By Rob Ollikainen
Peninsula Daily News
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The state Department of Health announced Thursday that there have been 27 confirmed cases of the highly contagious disease so far this year, with the most recent appearing in King and Pierce counties.
That’s more cases of measles than in the past five years combined and the highest one-year tally since 1996, state health officials said.
No cases have surfaced so far in Clallam or Jefferson counties, said Dr. Tom Locke, public health officer for both counties, last week.
One Clallam County child developed a measles-like rash earlier this year, but tests confirmed it was not measles.
There have been no recent suspected cases in Clallam, Jefferson or Kitsap counties.
“We’re in a period of increased surveillance,” Locke said Friday.
“Given how contagious it is, and given the sporadic outbreaks in the state, it’s really important with measles that you act quickly.”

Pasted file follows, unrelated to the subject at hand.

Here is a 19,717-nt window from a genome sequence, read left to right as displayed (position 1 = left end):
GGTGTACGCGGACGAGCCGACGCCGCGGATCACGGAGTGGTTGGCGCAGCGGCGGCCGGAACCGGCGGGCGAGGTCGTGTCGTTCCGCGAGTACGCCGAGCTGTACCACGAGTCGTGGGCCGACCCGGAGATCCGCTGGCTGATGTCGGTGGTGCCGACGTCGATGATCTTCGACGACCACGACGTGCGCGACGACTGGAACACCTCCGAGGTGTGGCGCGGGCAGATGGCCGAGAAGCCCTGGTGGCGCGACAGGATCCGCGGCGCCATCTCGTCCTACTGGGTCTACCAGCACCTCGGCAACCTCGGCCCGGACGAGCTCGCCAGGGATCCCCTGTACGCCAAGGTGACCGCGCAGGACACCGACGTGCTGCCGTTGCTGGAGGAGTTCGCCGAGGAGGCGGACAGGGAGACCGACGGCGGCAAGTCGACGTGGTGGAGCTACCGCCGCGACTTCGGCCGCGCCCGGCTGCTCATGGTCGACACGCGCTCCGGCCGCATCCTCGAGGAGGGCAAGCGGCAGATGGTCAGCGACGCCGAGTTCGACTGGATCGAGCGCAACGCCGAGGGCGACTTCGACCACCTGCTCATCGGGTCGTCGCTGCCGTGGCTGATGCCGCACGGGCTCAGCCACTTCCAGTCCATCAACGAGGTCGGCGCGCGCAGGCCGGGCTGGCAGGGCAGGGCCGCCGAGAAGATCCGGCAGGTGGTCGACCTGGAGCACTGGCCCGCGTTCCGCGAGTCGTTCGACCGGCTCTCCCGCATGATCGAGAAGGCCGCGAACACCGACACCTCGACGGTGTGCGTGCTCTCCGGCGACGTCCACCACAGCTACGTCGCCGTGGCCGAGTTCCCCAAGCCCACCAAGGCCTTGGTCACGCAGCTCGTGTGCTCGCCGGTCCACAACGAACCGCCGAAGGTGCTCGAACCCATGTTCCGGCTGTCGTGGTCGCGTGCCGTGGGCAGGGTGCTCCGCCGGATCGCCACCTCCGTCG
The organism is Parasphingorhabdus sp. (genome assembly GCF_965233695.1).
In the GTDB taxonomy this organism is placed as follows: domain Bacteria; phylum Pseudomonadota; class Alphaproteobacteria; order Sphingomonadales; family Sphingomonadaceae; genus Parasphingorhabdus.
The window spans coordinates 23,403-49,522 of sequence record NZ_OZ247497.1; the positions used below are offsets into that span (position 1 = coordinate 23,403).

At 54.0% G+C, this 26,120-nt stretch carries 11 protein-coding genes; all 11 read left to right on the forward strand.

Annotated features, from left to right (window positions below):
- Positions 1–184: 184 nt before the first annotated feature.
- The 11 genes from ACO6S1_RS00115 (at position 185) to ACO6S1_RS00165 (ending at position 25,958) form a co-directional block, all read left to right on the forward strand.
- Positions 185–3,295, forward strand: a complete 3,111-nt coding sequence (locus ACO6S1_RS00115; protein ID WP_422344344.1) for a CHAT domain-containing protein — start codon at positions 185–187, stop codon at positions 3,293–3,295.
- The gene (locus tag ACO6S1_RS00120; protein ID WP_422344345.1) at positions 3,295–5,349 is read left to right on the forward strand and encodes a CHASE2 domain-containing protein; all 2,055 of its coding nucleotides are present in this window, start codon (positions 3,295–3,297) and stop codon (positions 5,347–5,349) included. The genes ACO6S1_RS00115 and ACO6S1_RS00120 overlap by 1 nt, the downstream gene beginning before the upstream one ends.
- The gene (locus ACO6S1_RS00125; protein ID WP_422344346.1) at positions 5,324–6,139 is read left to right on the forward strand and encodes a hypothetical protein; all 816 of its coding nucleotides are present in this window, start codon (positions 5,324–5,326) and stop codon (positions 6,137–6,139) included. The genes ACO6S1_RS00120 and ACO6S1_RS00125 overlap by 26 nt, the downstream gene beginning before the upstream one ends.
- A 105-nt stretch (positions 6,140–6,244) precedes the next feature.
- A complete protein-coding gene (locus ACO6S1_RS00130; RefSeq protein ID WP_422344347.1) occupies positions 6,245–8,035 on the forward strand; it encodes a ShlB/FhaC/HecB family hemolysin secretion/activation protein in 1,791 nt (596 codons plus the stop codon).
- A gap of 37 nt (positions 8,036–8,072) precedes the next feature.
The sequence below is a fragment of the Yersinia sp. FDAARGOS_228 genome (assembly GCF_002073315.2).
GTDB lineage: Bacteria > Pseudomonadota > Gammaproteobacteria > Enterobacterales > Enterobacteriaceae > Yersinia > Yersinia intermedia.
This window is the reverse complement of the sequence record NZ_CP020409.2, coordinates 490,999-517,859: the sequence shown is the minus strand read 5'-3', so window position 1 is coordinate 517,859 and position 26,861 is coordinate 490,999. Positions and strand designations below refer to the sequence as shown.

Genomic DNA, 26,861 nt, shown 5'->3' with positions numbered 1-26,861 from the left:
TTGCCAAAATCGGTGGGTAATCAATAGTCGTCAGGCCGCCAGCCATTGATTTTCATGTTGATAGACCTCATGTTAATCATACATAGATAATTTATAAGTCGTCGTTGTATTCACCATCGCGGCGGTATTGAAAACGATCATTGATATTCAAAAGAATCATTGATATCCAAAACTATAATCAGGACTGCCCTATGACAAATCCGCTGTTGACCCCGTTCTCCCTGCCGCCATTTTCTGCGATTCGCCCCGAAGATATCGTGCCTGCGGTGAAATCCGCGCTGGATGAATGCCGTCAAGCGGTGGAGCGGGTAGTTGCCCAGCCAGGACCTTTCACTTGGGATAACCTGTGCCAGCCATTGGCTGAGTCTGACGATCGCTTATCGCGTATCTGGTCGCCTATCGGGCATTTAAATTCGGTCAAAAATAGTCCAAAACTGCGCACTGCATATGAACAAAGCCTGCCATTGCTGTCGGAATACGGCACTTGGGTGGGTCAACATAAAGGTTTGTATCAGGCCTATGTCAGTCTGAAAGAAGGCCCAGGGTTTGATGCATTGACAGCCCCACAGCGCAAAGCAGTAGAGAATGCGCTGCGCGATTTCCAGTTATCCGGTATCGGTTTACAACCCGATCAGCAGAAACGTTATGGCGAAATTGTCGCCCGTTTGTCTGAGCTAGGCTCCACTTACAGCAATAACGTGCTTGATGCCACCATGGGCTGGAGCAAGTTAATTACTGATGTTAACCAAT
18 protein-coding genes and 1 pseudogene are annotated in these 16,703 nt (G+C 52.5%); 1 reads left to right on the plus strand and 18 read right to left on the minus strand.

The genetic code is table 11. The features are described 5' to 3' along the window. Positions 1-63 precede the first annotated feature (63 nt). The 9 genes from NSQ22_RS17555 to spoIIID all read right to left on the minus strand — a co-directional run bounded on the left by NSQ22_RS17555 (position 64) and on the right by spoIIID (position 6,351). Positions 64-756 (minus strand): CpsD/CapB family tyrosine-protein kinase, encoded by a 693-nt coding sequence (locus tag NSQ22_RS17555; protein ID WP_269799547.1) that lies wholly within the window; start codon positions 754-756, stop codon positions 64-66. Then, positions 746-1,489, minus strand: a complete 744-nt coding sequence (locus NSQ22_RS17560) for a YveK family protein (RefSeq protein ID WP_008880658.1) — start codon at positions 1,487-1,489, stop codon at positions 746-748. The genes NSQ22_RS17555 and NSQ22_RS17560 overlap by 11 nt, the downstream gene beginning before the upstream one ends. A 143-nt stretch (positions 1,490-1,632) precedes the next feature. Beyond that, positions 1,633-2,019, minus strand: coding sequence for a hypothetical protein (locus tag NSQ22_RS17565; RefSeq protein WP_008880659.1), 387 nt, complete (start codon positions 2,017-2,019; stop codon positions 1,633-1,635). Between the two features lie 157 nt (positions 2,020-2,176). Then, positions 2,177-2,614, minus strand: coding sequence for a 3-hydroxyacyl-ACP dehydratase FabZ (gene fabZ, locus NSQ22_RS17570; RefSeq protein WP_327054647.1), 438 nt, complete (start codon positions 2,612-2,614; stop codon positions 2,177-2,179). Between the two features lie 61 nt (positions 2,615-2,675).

When a case is detected, health officials move in to vaccinate those around the infected person.
Most of the confirmed cases this year were spread among family members.
Measles is associated with fever, runny nose, cough and a rash that develops all over the body, according to the Centers for Disease Control and Prevention.
It can cause significant complications in some cases, including pneumonia and brain swelling.
The viral illness is so contagious that transmission can occur two hours after an infected person leaves a room.
A Kitsap County man caught measles earlier this year by spending 45 minutes in a Friday Harbor bar.
The state’s population is increasingly susceptible to measles because of low vaccination rates, health officials say.
Measles is still common in Europe, Asia, the Pacific and Africa, and can be carried back to the United States through travel.
Adults born before 1957, when the measles vaccine became available, are presumed to be immune because of past exposure.
The measles vaccine is available at health care clinics, the Clallam and Jefferson County health departments, and certain pharmacies.
Information about measles is available on the state Department of Health website at www.doh.wa.gov.
Reporter Rob Ollikainen can be reached at 360-452-2345, ext. 5072, or at firstname.lastname@example.org.